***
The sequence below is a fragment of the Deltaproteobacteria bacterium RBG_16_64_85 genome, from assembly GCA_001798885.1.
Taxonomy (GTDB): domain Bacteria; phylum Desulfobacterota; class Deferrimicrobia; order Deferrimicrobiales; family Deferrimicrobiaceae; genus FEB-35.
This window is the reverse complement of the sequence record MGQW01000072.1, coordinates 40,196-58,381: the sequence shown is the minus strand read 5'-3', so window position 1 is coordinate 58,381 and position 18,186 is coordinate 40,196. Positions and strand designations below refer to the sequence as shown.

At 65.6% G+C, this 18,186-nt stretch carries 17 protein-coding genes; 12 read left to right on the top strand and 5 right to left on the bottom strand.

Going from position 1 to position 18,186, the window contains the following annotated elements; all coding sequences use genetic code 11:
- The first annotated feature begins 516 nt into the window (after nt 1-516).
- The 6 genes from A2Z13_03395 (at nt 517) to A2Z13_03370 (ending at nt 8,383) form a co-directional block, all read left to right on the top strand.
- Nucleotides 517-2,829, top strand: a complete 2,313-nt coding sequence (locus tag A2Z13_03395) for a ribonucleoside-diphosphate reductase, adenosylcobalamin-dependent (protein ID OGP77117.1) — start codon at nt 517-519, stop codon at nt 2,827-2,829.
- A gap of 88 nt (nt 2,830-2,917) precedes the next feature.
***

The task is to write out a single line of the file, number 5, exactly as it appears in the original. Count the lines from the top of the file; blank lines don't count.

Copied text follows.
Going from position 1 to position 18,186, the window contains the following annotated elements; all coding sequences use genetic code 11: